There are currently 870 (approximately) General Notaries in England and Wales. Warners (based in Tonbridge and Sevenoaks in Kent) is fortunate to have three of its lawyers who are also practising Notaries. You may not, however, be aware of exactly what it is that they do, and the occasions on which you might wish to take advantage of their Notarial services.
Who are Notaries?
The profession of a Notary is open to all those with a legal training and so, not surprisingly, the majority of Notaries are also solicitors. After passing the required examinations in Notarial practice, they then practise under the supervision of an experienced Notary for a period of two years.
There are two different types of Notary, Scrivenor and General. The lawyers at Warners are General Notaries which means they are qualified to practise anywhere in England and Wales.
What does a Notary do?
Notaries are mainly concerned with the verification for both companies and individuals of legal documents creating or affecting rights, duties and obligations outside England and Wales.
Another function of Notaries is to satisfy themselves as to the identity, signature and capacity of persons who sign legal and other documents in their presence.
Notaries often help with transactions with an international element, for example if you have business or property overseas or if you are involved in litigation in foreign courts.
Notaries also deal with Powers of Attorney, witnessing land documents and the swearing of oaths for documents all for use overseas. Notaries endeavour to ensure that the manner in which such documents are executed is appropriate for that document in this country and overseas.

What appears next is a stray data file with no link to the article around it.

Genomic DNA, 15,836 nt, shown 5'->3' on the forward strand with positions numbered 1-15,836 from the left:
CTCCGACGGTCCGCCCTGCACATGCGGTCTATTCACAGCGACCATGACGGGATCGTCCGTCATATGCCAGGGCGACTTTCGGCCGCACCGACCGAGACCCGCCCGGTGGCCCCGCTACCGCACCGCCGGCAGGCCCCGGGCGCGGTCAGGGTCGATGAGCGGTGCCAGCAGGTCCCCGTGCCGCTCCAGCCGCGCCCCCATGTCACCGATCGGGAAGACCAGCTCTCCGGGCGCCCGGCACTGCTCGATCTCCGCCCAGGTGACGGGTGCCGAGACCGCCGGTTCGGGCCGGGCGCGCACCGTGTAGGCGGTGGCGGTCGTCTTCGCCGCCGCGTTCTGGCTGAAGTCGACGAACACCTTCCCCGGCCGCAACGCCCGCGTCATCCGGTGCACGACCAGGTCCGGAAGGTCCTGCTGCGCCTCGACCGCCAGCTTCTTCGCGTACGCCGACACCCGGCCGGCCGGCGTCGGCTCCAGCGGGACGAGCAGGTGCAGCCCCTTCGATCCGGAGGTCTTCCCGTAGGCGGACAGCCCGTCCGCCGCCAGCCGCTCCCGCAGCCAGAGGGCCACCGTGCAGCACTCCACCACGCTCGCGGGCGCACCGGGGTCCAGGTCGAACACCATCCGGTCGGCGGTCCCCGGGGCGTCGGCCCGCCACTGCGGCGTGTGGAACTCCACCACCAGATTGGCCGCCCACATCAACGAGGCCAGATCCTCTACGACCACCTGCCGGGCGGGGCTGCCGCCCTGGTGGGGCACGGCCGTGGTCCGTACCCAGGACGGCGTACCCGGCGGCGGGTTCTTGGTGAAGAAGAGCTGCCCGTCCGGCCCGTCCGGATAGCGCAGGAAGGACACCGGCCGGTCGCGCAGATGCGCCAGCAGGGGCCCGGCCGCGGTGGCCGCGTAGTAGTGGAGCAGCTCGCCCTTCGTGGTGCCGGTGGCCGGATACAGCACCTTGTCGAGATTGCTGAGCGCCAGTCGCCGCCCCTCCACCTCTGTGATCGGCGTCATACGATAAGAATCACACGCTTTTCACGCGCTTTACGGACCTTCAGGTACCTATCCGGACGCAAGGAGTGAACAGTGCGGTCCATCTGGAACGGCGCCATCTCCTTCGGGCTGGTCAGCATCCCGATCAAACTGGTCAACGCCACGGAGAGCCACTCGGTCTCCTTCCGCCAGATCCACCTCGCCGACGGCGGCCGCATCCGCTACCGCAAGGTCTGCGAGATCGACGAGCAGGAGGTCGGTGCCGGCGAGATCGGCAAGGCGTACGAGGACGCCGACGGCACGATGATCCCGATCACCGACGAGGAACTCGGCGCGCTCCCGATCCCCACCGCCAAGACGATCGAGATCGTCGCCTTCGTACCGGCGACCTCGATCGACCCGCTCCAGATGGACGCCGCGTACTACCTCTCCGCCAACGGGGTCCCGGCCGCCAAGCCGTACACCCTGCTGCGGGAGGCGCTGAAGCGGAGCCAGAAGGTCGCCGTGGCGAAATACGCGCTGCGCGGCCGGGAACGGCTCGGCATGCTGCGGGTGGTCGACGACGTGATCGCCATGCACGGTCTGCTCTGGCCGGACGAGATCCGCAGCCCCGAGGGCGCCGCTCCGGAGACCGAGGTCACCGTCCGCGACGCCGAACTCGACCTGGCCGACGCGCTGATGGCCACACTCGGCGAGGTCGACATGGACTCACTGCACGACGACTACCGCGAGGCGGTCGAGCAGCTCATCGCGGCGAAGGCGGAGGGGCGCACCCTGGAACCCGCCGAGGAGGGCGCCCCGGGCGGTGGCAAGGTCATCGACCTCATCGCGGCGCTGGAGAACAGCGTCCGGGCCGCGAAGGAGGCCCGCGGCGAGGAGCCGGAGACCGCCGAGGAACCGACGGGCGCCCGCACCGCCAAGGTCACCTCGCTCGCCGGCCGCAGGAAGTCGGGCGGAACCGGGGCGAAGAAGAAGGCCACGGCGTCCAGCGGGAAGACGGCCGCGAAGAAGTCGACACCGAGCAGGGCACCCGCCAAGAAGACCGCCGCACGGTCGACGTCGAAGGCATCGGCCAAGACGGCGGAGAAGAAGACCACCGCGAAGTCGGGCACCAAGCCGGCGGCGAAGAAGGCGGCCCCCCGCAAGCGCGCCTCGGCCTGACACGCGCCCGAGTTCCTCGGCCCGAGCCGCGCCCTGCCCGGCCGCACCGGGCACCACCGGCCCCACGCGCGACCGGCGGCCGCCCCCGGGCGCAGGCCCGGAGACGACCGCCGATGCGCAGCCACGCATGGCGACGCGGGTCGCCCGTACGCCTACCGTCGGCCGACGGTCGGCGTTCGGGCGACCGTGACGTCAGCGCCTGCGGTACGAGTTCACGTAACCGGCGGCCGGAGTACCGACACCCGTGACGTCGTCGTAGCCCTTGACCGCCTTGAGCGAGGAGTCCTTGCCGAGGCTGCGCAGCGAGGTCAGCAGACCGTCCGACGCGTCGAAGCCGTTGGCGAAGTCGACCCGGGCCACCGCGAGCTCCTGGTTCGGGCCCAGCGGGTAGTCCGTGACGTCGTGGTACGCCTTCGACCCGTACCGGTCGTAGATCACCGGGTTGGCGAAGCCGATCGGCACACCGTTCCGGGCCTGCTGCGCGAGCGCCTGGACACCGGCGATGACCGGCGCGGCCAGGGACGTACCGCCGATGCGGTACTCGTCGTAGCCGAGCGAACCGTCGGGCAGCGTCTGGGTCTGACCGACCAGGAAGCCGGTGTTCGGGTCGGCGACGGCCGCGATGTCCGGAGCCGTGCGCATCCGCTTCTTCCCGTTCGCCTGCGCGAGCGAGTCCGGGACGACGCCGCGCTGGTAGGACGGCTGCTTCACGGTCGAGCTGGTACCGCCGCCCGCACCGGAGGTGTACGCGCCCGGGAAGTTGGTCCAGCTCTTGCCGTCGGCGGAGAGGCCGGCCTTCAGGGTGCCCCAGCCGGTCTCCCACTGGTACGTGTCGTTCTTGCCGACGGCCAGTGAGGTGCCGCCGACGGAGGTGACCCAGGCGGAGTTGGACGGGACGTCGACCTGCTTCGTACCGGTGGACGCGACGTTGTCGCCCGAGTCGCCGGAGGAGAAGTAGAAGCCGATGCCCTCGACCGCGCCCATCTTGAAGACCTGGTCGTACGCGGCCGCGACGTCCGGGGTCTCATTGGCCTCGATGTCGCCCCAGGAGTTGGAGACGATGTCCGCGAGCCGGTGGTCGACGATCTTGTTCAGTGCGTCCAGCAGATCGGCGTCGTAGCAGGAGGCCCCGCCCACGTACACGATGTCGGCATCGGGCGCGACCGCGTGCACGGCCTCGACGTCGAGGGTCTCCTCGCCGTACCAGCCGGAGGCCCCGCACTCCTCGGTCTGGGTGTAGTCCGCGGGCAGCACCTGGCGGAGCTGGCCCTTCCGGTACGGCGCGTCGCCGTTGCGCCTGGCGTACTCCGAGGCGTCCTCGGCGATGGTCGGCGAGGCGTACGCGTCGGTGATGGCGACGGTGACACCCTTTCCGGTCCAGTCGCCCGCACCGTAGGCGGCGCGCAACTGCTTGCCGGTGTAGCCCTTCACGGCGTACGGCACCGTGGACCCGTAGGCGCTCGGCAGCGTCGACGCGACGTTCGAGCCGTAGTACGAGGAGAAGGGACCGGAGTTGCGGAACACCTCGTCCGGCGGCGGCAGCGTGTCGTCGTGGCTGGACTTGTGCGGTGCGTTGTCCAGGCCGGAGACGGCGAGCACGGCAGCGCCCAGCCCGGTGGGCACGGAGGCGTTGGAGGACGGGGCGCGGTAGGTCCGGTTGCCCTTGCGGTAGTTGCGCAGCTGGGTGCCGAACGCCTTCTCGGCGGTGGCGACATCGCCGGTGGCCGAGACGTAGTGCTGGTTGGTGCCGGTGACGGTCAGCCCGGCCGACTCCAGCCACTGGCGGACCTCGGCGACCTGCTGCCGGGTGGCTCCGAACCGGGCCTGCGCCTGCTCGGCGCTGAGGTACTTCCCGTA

A Notary is an independent officer and is prohibited from doing anything which might compromise this. He should not act in matters where he has a personal interest. He is subject to professional rules and standards to ensure the protection of his clients. All Notaries must be properly insured against negligence and dishonesty.
Documents in a Foreign Language
Documents that come to a Notary are generally for use overseas, and may be in a foreign language. If so the Notary must seek to ensure that both he and the client understand the meaning and effect of the document. An appropriate translation may need to be provided.
Notaries do not usually give advice about the meaning or effect of a document or transaction. It is important that the client shows the notary any correspondence or advice that he has been given by others.
The Notary keeps a full set of the originals or copies of all official documents that he deals with, which serves as a permanent public record. The Notary is also obliged to maintain a register or Protocol detailing each notarial instruction he accepts.
Notaries are required to check each client's personal identity. Accordingly, you will need to bring to your meeting with the Notary your passport and a document or documents that confirm your address to identify yourself.
Where documents are being dealt with for a company a Notary has to carry out additional identification procedures that include obtaining confirmation that the person signing or producing a document on behalf of a company has the authority to do so.
How much will it cost?
The Notaries at Warners will be pleased to give an indication, in advance, of the fees they will charge for the work they will carry out for you, if requested. Their fees are based on the amount of time their work takes.